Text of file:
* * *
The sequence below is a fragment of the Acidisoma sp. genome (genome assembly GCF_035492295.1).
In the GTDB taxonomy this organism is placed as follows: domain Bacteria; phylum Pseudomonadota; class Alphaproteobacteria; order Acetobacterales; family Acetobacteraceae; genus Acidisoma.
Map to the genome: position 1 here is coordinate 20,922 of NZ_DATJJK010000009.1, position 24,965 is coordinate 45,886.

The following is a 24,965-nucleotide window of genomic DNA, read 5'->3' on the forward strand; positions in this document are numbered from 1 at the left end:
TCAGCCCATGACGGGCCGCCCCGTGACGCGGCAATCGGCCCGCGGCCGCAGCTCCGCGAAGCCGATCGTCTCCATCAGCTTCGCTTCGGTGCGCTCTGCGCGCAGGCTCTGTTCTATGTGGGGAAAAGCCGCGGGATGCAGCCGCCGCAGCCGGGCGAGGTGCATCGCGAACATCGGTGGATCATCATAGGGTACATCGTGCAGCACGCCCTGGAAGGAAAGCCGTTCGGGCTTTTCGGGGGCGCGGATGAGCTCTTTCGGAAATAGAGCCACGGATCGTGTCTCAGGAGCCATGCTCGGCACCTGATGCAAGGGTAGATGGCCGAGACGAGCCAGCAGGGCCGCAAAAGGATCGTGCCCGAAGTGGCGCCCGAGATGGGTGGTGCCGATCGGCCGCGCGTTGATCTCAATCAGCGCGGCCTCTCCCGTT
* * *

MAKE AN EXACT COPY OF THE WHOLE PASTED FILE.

The sequence below is a fragment of the Acidisoma sp. genome (genome assembly GCF_035492295.1).
In the GTDB taxonomy this organism is placed as follows: domain Bacteria; phylum Pseudomonadota; class Alphaproteobacteria; order Acetobacterales; family Acetobacteraceae; genus Acidisoma.
Map to the genome: position 1 here is coordinate 20,922 of NZ_DATJJK010000009.1, position 24,965 is coordinate 45,886.

The following is a 24,965-nucleotide window of genomic DNA, read 5'->3' on the forward strand; positions in this document are numbered from 1 at the left end:
TCAGCCCATGACGGGCCGCCCCGTGACGCGGCAATCGGCCCGCGGCCGCAGCTCCGCGAAGCCGATCGTCTCCATCAGCTTCGCTTCGGTGCGCTCTGCGCGCAGGCTCTGTTCTATGTGGGGAAAAGCCGCGGGATGCAGCCGCCGCAGCCGGGCGAGGTGCATCGCGAACATCGGTGGATCATCATAGGGTACATCGTGCAGCACGCCCTGGAAGGAAAGCCGTTCGGGCTTTTCGGGGGCGCGGATGAGCTCTTTCGGAAATAGAGCCACGGATCGTGTCTCAGGAGCCATGCTCGGCACCTGATGCAAGGGTAGATGGCCGAGACGAGCCAGCAGGGCCGCAAAAGGATCGTGCCCGAAGTGGCGCCCGAGATGGGTGGTGCCGATCGGCCGCGCGTTGATCTCAATCAGCGCGGCCTCTCCCGTT